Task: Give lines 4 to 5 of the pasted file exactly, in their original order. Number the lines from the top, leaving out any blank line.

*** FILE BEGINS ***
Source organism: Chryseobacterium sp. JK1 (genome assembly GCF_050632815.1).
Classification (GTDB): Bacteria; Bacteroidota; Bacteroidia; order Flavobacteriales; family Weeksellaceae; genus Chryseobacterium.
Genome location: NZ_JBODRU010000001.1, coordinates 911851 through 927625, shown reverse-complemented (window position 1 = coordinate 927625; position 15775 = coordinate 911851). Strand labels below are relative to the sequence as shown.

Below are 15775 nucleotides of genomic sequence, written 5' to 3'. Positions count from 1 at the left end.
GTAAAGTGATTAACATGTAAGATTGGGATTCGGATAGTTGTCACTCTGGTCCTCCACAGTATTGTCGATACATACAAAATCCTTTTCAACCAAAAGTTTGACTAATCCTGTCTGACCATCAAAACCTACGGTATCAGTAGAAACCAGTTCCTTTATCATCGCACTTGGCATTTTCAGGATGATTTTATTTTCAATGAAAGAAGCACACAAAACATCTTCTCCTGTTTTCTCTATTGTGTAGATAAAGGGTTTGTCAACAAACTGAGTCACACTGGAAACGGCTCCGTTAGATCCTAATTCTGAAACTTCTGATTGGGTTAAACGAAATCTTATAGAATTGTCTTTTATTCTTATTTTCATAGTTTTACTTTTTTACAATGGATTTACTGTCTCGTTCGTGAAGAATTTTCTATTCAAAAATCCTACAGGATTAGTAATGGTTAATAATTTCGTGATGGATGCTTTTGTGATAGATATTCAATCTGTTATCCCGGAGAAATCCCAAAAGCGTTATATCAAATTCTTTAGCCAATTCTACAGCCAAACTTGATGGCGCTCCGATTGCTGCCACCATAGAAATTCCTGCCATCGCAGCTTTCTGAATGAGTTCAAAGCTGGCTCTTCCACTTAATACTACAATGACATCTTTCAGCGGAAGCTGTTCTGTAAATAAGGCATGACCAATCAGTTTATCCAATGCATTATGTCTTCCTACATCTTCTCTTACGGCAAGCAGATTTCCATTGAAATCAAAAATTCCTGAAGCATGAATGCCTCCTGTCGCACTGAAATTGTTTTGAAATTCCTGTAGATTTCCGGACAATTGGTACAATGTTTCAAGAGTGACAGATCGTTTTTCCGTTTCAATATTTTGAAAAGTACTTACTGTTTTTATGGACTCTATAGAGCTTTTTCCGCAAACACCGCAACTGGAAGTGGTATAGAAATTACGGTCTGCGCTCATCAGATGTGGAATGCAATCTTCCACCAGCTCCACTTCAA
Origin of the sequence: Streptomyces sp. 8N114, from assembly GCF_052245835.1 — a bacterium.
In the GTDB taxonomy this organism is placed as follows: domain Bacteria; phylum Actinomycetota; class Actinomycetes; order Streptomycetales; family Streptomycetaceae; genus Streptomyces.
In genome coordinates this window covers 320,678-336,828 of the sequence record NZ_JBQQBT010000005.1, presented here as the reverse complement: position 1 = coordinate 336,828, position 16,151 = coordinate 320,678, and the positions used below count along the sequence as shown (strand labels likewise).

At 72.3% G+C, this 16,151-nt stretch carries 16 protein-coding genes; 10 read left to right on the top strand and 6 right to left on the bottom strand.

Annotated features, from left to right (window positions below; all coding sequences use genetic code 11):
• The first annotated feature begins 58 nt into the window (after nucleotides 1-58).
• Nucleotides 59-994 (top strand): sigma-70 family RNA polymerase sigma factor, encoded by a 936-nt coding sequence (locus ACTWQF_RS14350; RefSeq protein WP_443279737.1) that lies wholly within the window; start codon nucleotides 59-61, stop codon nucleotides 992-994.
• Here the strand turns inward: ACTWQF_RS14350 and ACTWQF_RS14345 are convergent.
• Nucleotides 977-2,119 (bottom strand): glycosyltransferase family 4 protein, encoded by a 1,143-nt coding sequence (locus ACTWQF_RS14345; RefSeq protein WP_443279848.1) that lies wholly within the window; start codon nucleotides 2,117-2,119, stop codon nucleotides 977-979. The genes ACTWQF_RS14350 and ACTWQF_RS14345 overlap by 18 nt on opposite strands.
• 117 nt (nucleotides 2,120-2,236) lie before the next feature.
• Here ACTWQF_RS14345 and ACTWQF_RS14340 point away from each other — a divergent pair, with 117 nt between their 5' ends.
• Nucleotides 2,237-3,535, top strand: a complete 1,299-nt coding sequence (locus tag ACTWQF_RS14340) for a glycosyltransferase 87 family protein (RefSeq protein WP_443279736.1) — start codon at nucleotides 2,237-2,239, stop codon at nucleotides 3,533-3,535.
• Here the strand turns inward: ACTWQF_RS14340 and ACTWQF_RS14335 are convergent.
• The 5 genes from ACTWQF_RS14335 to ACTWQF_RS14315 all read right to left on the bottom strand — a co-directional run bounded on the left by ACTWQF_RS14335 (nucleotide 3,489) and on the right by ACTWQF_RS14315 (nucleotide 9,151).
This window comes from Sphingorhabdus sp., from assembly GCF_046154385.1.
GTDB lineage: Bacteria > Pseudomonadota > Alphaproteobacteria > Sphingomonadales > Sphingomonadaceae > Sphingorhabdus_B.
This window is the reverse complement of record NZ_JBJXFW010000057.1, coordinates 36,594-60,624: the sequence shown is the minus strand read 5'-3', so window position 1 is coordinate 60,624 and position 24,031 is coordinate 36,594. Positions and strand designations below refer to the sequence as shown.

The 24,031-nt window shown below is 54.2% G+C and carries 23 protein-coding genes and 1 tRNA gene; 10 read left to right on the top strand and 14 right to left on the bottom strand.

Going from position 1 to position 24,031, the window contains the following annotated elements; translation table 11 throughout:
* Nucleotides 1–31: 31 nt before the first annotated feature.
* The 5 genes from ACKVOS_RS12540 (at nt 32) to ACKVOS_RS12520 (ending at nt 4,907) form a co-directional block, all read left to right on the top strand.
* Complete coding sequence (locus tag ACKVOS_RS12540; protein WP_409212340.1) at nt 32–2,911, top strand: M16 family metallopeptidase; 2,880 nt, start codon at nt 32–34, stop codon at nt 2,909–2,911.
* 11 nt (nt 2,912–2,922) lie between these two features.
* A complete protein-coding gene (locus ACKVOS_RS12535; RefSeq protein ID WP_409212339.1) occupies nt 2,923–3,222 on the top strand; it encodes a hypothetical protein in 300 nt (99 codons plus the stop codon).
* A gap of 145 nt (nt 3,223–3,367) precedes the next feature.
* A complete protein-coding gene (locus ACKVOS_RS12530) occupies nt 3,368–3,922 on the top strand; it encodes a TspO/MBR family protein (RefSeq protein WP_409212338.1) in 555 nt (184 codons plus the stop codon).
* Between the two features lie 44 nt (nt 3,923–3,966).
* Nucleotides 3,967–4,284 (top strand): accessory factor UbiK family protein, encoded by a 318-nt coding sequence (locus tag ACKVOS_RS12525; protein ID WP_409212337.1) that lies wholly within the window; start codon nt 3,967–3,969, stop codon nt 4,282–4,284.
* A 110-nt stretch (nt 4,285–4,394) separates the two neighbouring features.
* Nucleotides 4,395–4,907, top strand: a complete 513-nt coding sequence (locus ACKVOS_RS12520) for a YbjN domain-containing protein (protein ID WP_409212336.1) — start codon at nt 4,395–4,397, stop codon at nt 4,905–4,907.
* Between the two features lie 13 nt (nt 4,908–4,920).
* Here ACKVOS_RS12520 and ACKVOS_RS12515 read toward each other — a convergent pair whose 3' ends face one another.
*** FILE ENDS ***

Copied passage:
Below are 15775 nucleotides of genomic sequence, written 5' to 3'. Positions count from 1 at the left end.
GTAAAGTGATTAACATGTAAGATTGGGATTCGGATAGTTGTCACTCTGGTCCTCCACAGTATTGTCGATACATACAAAATCCTTTTCAACCAAAAGTTTGACTAATCCTGTCTGACCATCAAAACCTACGGTATCAGTAGAAACCAGTTCCTTTATCATCGCACTTGGCATTTTCAGGATGATTTTATTTTCAATGAAAGAAGCACACAAAACATCTTCTCCTGTTTTCTCTATTGTGTAGATAAAGGGTTTGTCAACAAACTGAGTCACACTGGAAACGGCTCCGTTAGATCCTAATTCTGAAACTTCTGATTGGGTTAAACGAAATCTTATAGAATTGTCTTTTATTCTTATTTTCATAGTTTTACTTTTTTACAATGGATTTACTGTCTCGTTCGTGAAGAATTTTCTATTCAAAAATCCTACAGGATTAGTAATGGTTAATAATTTCGTGATGGATGCTTTTGTGATAGATATTCAATCTGTTATCCCGGAGAAATCCCAAAAGCGTTATATCAAATTCTTTAGCCAATTCTACAGCCAAACTTGATGGCGCTCCGATTGCTGCCACCATAGAAATTCCTGCCATCGCAGCTTTCTGAATGAGTTCAAAGCTGGCTCTTCCACTTAATACTACAATGACATCTTTCAGCGGAAGCTGTTCTGTAAATAAGGCATGACCAATCAGTTTATCCAATGCATTATGTCTTCCTACATCTTCTCTTACGGCAAGCAGATTTCCATTGAAATCAAAAATTCCTGAAGCATGAATGCCTCCTGTCGCACTGAAATTGTTTTGAAATTCCTGTAGATTTCCGGACAATTGGTACAATGTTTCAAGAGTGACAGATCGTTTTTCCGTTTCAATATTTTGAAAAGTACTTACTGTTTTTATGGACTCTATAGAGCTTTTTCCGCAAACACCGCAACTGGAAGTGGTATAGAAATTACGGTCTGCGCTCATCAGATGTGGAATGCAATCTTCCACCAGCTCCACTTCAA